Peterson wants to block EPA from greenhouse gas regs
The U.S. Environmental Protection Agency shouldn't regulate greenhouse gas emissions, says U.S. Rep. Collin Peterson. Peterson, DFL-7th District, joined two other representatives last week in introducing legislation to prevent EPA from regulating...
The U.S. Environmental Protection Agency shouldn't regulate greenhouse gas emissions, says U.S. Rep. Collin Peterson.
Peterson, DFL-7th District, joined two other representatives last week in introducing legislation to prevent EPA from regulating the climate changing-gas under the Clean Air Act, a move that Peterson says would also harm the renewable fuels industry.
"I have no confidence that the EPA can regulate greenhouse gases under the Clean Air Act without doing serious damage to our economy," Peterson said in a statement. "Americans know we're way too dependent on foreign oil and fossil fuels in this country -- and I've worked hard to develop practical solutions to that problem -- but Congress should be making these types of decisions, not unelected bureaucrats at the EPA."
Peterson, chairman of the U.S. House Agriculture Committee, joined House Armed Services Chairman Ike Skelton, D-Mo., and Rep. Jo Ann Emerson, R-Mo., in authoring the bill.
The EPA announced in December that it would consider greenhouses gases a danger to public health, as defined by the Clean Air Act. In this circumstance, if Congress does not act the EPA will begin to regulate tailpipe emissions this April, Peterson said. Soon after that energy analysts expect the EPA to announce regulations for power plant emissions too.
"The Clean Air Act was not meant for this," he said. "It was meant to clean up the air, to get lead out of the air. It was not meant to fight global warming."
The Peterson-Skelton-Emerson bill would make clear that the EPA cannot regulate greenhouse gas emissions under the Clean Air Act. The bill would also amend current law to stop the EPA from punishing American farmers for deforestation taking place in foreign countries, and it would broaden the definition of renewable biomass in order to strengthen the nation's own domestic renewable fuels industry.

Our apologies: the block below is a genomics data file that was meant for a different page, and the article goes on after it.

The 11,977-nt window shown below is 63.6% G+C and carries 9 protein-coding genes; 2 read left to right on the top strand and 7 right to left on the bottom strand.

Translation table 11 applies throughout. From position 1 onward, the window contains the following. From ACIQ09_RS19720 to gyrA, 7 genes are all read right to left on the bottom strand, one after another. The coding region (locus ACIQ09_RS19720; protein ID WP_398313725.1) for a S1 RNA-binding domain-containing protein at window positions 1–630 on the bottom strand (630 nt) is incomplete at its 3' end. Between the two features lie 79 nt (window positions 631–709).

"This is important legislation and I'll be working hard to get it passed because if Congress doesn't do something soon, the EPA is going to impose these regulations on its own," Peterson said. "I'm willing to consider other ideas but the bottom line is we need to do something now before the EPA does."
Peterson, in a separate statement, said he had mixed reviews on President Obama's announcement last week on renewable fuel standards.
"Typical of most decisions made in Washington, there is some good and some bad in the Renewable Fuel Standard final rule announced," he said. "I am pleased that ethanol and biodiesel will qualify as advanced biofuels under the RFS. However, I am concerned about some provisions in the final rule that fail to use science-based standards,"
EPA has finalized a rule implementing the long-term renewable fuels mandate of 36 billion gallons by 2022 established by Congress, according to the White House. The Renewable Fuels Standard requires biofuels production to grow from last year's 11.1 billion gallons to 36 billion gallons in 2022, with 21 billion gallons to come from advanced biofuels.
Increasing renewable fuels will reduce dependence on oil by more than 328 million barrels a year and reduce greenhouse gas emissions more than 138 million metric tons a year when fully phased in by 2022, the White House said. For the first time, some renewable fuels must achieve greenhouse gas emission reductions -- compared to the gasoline and diesel fuels they displace -- in order to be counted toward compliance with volume standards
"To think that we can credibly measure the impact of international indirect land use is completely unrealistic, and I will continue to push for legislation that prevents unreliable methods and unfair standards from burdening the biofuels industry," Peterson said.